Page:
A Sword of Sunlight

A flash fiction story for Where the Stars Used to Sing

I flew to the moon on the back of a white winged horse to gather the light of the sun.

Gathered in the deep pools and wooded valleys of the moon, the spent sunlight shimmered and rippled gold and silver as I filled the water skins. The liquid weighed me down as I walked back to the horse and I caught a glimpse of our home down below on the planet.

The swathe of land the dragon had laid waste was clearly visible, a scar that I could trace along the edge of the mountains. The woods and grassland had all burnt like twigs the day the dragon awoke. Villages and towns on the periphery of the woods were only charnel houses when the fire was finally quenched by rain and some dared to go and see if anyone — anything — was still alive.

Those who had set out to find the survivors came back, but only one, the blacksmith Ashja, would speak of the horrors they had witnessed. A heavy resolve built in us to kill the beast and be done with it for all time. We would not wait for an attack on our lands.

"Crept into the gold mine, can you believe?" a burly said and took another gulp of the beer the innkeeper had set before him. Half the village was crowded around the table and we hung on his every word. "Should've been more careful after we found the gold up there," his voice drifted off and we all knew what he meant. It was after we blasted through the rock to get to the rich ore that the dragon came. We had awakened it. We'd all but called the beast to us.

"Someone needs to go kill it before it kills us all." The words slipped out of my mouth before I could stop them.

The burly man snorted. "Someone? How 'bout you? What will you do?" His words cut deeper than he realised.

"I will gather the light for the blade," I said and squared my shoulders. "I will fly to the moon and bring the light back."

At this, many guffawed. "A legend, child," one said. "Nothing more."

I may have backed down before he called me "child", but it was as if the word put new resolve in me to prove them wrong.

I landed on the village green, thankful to be back on my home soil. Villagers barely took notice, though some of the elderly women looked me up and down. The eldest — a wrinkled and bowed lady that some said had seen a hundred winters, not to mention lived through a previous attack by a dragon — nodded approvingly. She was the only one.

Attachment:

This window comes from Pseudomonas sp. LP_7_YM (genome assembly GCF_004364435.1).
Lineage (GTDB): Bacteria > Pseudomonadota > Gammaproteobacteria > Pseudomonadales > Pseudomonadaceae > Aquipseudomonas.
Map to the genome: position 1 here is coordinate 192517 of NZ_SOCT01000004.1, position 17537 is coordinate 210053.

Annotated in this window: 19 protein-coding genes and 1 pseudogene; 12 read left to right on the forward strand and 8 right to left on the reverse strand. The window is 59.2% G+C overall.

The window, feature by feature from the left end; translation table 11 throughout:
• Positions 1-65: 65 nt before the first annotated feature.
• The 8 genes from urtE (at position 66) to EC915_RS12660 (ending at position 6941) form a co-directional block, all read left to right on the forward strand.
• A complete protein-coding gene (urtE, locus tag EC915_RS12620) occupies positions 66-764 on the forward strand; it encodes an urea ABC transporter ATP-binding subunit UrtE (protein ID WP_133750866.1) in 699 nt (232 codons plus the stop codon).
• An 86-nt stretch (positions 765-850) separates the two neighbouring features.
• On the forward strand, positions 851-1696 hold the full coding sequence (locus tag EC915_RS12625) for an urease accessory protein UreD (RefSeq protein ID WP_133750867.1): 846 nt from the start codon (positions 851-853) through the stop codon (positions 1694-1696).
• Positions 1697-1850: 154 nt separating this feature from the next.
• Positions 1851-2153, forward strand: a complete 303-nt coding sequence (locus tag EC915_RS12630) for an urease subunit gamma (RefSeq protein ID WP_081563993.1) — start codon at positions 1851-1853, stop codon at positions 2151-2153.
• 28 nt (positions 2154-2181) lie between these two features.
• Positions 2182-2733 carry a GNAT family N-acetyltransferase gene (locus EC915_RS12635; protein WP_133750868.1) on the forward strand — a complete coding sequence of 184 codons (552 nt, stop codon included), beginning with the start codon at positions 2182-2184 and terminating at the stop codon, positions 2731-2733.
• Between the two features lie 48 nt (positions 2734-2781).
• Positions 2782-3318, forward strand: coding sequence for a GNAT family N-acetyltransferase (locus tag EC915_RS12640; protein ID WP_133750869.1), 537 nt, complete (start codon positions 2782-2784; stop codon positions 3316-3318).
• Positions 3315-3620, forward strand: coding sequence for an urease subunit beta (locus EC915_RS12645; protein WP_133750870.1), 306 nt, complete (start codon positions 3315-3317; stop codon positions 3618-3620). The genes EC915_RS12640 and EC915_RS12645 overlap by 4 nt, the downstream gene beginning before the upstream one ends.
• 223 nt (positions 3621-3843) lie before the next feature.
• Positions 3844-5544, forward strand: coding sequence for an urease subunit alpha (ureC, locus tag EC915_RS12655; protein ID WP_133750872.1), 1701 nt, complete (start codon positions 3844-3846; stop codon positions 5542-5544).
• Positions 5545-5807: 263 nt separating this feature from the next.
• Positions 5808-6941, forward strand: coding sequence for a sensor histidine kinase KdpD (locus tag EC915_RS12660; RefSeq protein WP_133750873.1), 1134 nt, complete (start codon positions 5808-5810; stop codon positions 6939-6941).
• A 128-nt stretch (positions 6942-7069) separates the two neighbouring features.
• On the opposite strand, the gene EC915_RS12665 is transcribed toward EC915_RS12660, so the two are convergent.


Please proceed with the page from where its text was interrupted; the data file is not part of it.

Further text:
I carried the heavy light to the forge where Ashja was waiting. His father's sword already lay on one of the benches, ready to be dipped in the heated light.

"Pray this works," Ashja said when at last the light was white hot and ready for the blade. I didn't tell him that I've been doing nothing but praying since he lit the fire underneath the gold and silver liquid.

The blade, even once it had cooled, retained the look of white hot metal and Ashja walked from the smithy holding it out in front of him as if it would burn anything that it touched.

"Who will go?" he asked as people crowded around to see if the sword really looked like one of those from the stories we still told. No one answered, rather looking away or inspecting the ground than meet Ashja's stare.

"Well, if no one else will go, then this old woman will." The woman who had smiled at me when I returned from the moon came forward. "Someone has to do it."

Ashja's eyes softened, but there was sadness in his voice when he spoke. "No. I will go. I know the road to the mine well."

He left for the mountain the next morning. Only a handful of villagers were there to see him off.

"Godspeed," the bowed woman said. "Don't make me us bury an empty coffin." Her voice broke and she turned away, slowly plodding back to her home.

Ashja looked at me one last time before leaving the village, the strengthened sword sheathed at his side.

In the village we could feel the ground shake as Ashja and the dragon fought. Smoke billowed from the mountain in vast black clouds, then, and with a last mighty tremour, the ground became still once more.

We waited.

He arrived in the village two days later. How he had made it home we never could tell, as his injuries should have meant his death on the mountain.

"It's dead," he managed to say before sinking to the dusty road. The sword, it's steel blade almost completely melted, fell from his burnt hand.

I flew to the moon on the back of a white winged horse to bury Ashja's heart beneath the trees of the valleys of the moon. I chose the largest — maybe the oldest — tree that I could find beneath which to bury the lacquered cedar wood box.

The bent and melted sword I took to the river close by the tree, and flung the blade into the water. For a moment a blue light flickered over the surface of the water and I covered my eyes, seeing the bright light even through my closed lids.

Ever after, when the moon was full, I would go to the village green and lie down on the thick grass and stare at the silver sphere. I fancied that I could see the lake where the sunken sword now lay and where Ashja's heart was buried. Where part of my heart was buried as well.

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